As much as it pains me to admit it, I’d genuinely say that up until my early-to-mid 20s, apart of me was not who I really should have been. I wouldn’t say I was living a lie but I would go as far as saying that although I didn’t care what people thought on the surface, an aspect of me did care deep down. I prided myself on having the degree, I spoke about accomplishments I had achieved, that, on the grand scheme of things, really weren’t of much significance when I reflect back. I had this idea that making a buck was all that mattered and that it would bring me true happiness and freedom. 

Fast forward nearly a decade, two kids and a wife later, a few humble years of experience under my belt in the working world and a tonne more responsibilities, I’ve learned a little more. Certainly I’m aware I’ve got a lot more to learn and more experience to gain only being in my early 30s now but I’ve come a long way since I tried to make a mark in the world at the baby age of 22.

I care less more now about wearing the shirt that makes me feel or look a little more well off than I was at the time and now moreso enjoy feeling comfortable in my hoodie and jeans knowing I’ve earned my dues as a hard working dad, really putting in the hours for myself and my family. I respect patience a heck of a lot more and realise that being 30 is still just as young as 20 and life has many more lessons and experiences ahead for me. As they probably do you if you’re reading this.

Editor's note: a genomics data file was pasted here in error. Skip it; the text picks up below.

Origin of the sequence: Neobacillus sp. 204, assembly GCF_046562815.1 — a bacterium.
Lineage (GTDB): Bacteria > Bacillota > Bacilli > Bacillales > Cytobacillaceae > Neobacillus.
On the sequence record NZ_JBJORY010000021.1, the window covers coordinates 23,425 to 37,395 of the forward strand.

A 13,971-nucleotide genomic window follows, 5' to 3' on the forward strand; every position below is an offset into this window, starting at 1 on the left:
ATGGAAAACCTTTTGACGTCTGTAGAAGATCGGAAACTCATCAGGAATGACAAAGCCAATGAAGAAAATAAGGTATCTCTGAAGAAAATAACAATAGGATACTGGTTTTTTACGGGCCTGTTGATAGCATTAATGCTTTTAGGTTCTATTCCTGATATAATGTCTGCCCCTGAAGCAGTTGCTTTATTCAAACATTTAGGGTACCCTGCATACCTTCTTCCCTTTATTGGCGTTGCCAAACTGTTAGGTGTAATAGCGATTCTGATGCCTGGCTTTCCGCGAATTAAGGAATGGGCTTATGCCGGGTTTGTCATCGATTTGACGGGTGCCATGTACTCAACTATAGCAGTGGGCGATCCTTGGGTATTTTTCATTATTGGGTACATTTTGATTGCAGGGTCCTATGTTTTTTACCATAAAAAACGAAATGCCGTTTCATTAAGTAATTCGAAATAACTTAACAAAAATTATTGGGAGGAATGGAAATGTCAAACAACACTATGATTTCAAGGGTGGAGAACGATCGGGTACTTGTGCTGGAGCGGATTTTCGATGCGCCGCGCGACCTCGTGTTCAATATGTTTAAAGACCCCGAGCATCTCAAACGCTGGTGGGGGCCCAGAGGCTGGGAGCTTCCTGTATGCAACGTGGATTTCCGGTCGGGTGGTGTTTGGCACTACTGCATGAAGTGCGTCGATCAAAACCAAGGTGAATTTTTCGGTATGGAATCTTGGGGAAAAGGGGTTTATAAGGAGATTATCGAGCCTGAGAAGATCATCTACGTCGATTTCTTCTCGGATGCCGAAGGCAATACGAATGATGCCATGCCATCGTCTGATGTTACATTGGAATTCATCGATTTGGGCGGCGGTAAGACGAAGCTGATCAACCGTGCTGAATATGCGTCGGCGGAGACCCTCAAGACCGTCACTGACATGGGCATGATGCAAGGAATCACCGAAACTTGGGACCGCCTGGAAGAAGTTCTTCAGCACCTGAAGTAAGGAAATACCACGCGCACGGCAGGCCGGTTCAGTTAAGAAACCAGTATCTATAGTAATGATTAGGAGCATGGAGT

One of the benefits to flipping the way I look at life and moreso myself compared to a decade ago is that I’m more open to opportunity. People respect honesty and integrity in this world. I’ve been able to build relationships with professionals and friends alike that have been both mutually beneficial and rewarding, not just a little financially but also when it comes down to reputation. People easily forget the good you did yesterday when you’ve only done good a handful of times. But do good often, genuinely from the source of who you really are, when you’re comfortable with your true self, and things seem to work out a little better. 

I guess in this post I’m trying to encourage you to be yourself, and love yourself for who you are. Cliché, I know. But really, go back and read the words a little closely, and read in between the lines. As often as we’ve heard the phrase encouraging you to be yourself and to love yourself for who you are, it carries a certain truth. 

Be you. Do you. Invest in you. And chase what calls you. I speak only from a little experience but none-the-less experience that in some respects costs me dearly. And if you haven’t found out what that is yet, then do what makes you happy while you’re busy being your true self and I’ve got a feeling you’ll end up closer to the place you hope to be at. 

Ivan. 

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